So the supposed spring offensive to which U.S. commanders have so sardonically referred is not applicable to the current scene.  We have suggested that the tactics will rely on fire and melt away rather than fire and maneuver, IEDs, suicide tactics, guerrilla tactics and intimidation of the population.  In this way, the disaggregation of the enemy along with his focus on terror tactics make Afghanistan look somewhat more like the Anbar Province than it did a year ago.

In Pakistan, Baitullah Mehsud is playing the Pakistani officials for fools as he repeatedly enjoins negotiations, then withdraws from the same, and then hints at them again.  Mehsud’s forces, rather than fight the Pakistan Army in fire and maneuver, simply set up a series of checkpoints and road blocks in South Waziristan.  The Pakistani Army responded with one of their own.  The population tires of this, the Pakistani Army tires of this and agrees to withdraw troops from South Waziristan, and Tehrik-e-Taliban gains their objective.

While Quetta cannot be said to be a literal command and control, as we observed earlier, there are dual Taliban campaigns, one in Pakistan (focused in Waziristan against the Pakistani government, led by Baitullah Mehsud) and the other focused on Afghanistan (focused on Southern Afghanistan where Quetta serves as a rallying point for fighters crossing the border).

Mapping the route the cross-border militants take, Mr Walsh said the insurgents crossed from Balochistan, whose capital Quetta was considered to be the Taliban headquarters by Nato commanders.

“They muster in remote refugee camps west of Quetta — Girdi Jungle is most frequently mentioned — before slipping across the border in four-wheel drive convoys that split up to avoid detection. Sometimes sympathetic border guards help them on their way.

“Inside Afghanistan the fighters thunder across the Dasht-i-Margo — a harsh expanse of ancient smuggling trails which means “desert of death” — before reaching the River Helmand. Here, the sand turns to lush fields of poppy and wheat, and they reach Garmser, home to the most southerly British base in Helmand.”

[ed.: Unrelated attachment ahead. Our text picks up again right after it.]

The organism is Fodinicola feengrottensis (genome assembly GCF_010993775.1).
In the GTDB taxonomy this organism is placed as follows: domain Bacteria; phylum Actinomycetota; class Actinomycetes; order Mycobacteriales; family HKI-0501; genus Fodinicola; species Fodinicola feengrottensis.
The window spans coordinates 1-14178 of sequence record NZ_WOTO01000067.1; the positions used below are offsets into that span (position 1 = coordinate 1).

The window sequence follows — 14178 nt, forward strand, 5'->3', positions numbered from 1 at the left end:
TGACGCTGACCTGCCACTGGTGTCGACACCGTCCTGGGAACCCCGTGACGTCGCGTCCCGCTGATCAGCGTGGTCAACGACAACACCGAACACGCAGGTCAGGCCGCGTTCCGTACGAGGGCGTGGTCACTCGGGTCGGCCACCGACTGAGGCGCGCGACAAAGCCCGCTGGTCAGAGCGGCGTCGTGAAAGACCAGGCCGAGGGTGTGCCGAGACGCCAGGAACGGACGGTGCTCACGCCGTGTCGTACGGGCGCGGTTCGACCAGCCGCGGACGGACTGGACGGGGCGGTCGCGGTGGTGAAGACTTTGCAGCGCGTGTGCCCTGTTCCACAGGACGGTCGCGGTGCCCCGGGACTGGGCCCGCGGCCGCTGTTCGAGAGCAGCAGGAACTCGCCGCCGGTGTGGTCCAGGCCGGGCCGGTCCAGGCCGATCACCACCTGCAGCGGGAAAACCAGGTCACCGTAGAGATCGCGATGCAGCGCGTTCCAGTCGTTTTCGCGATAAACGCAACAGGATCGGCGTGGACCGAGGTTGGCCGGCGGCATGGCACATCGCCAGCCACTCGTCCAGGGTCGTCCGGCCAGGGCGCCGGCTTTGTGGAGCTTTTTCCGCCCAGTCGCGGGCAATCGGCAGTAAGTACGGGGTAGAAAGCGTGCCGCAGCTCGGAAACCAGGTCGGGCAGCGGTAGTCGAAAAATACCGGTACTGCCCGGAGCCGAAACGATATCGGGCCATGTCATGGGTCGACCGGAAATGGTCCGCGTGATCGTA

British officers told Mr Walsh that they had ample evidence that many of the enemy were Pakistani. While remaining coy about their sources of intelligence, they spoke of hearing Punjabi accents and of finding Pakistani papers and telephone contacts on dead fighters.

Four months ago, Den-McKay said, British Gurkhas shot dead a Taliban militant near a small outpost known as Hamburger Hill. Searching the fighter’s body, they discovered a Pakistani identity card and handwritten notes in Punjabi.

There are dual fronts in the campaign, one in Afghanistan and the other in Pakistan.  These two fronts are part of the same insurgency / counterinsurgency campaign.  The expensive UAVs that fly overhead are merely further testimony to the necessity for force projection on the gound when reports arrive of more young sons of America who have had their legs blown off from IEDs.

Since Afghanistan may more closely resemble Anbar in terms of its reliance on terror tactics, the pretext for success in Anbar becomes all the more important.  Al Qaeda terror would have won the day without extreme force projection by the U.S.  The Taliban will not engage in fire and maneuver, and arguments about whether a “spring offensive” will materialize are childish, wasteful and irrelevant.  The Taliban will engage in fire and melt away, and the chase must ensue to hunt them down and kill them with the utmost violence.




You are currently reading "The Taliban Spring Offensive: Pointless Bickering", entry #1082 on The Captain's Journal.

This article is filed under the category(s) Afghanistan,Baitullah Mehsud,Counterinsurgency,Featured,Pakistan,Taliban and was published May 11th, 2008 by Herschel Smith.